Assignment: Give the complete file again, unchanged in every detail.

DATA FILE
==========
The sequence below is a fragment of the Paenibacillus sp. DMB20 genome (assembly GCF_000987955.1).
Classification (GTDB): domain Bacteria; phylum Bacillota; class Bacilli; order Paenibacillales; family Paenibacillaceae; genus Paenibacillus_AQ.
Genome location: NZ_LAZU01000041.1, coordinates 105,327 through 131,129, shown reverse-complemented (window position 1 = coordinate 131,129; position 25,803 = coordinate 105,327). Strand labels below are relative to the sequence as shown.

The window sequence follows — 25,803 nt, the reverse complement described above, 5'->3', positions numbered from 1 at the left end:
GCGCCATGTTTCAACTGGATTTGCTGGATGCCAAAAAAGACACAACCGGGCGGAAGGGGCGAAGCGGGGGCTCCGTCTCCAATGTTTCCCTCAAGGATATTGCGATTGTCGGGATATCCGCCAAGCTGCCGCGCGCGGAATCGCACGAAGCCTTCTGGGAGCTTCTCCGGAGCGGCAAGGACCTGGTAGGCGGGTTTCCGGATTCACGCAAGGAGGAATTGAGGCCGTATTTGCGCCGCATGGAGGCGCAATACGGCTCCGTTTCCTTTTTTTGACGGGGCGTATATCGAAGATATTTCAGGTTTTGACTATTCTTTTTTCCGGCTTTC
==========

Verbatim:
The sequence below is a fragment of the Paenibacillus sp. DMB20 genome (assembly GCF_000987955.1).
Classification (GTDB): domain Bacteria; phylum Bacillota; class Bacilli; order Paenibacillales; family Paenibacillaceae; genus Paenibacillus_AQ.
Genome location: NZ_LAZU01000041.1, coordinates 105,327 through 131,129, shown reverse-complemented (window position 1 = coordinate 131,129; position 25,803 = coordinate 105,327). Strand labels below are relative to the sequence as shown.

The window sequence follows — 25,803 nt, the reverse complement described above, 5'->3', positions numbered from 1 at the left end:
GCGCCATGTTTCAACTGGATTTGCTGGATGCCAAAAAAGACACAACCGGGCGGAAGGGGCGAAGCGGGGGCTCCGTCTCCAATGTTTCCCTCAAGGATATTGCGATTGTCGGGATATCCGCCAAGCTGCCGCGCGCGGAATCGCACGAAGCCTTCTGGGAGCTTCTCCGGAGCGGCAAGGACCTGGTAGGCGGGTTTCCGGATTCACGCAAGGAGGAATTGAGGCCGTATTTGCGCCGCATGGAGGCGCAATACGGCTCCGTTTCCTTTTTTTGACGGGGCGTATATCGAAGATATTTCAGGTTTTGACTATTCTTTTTTCCGGCTTTC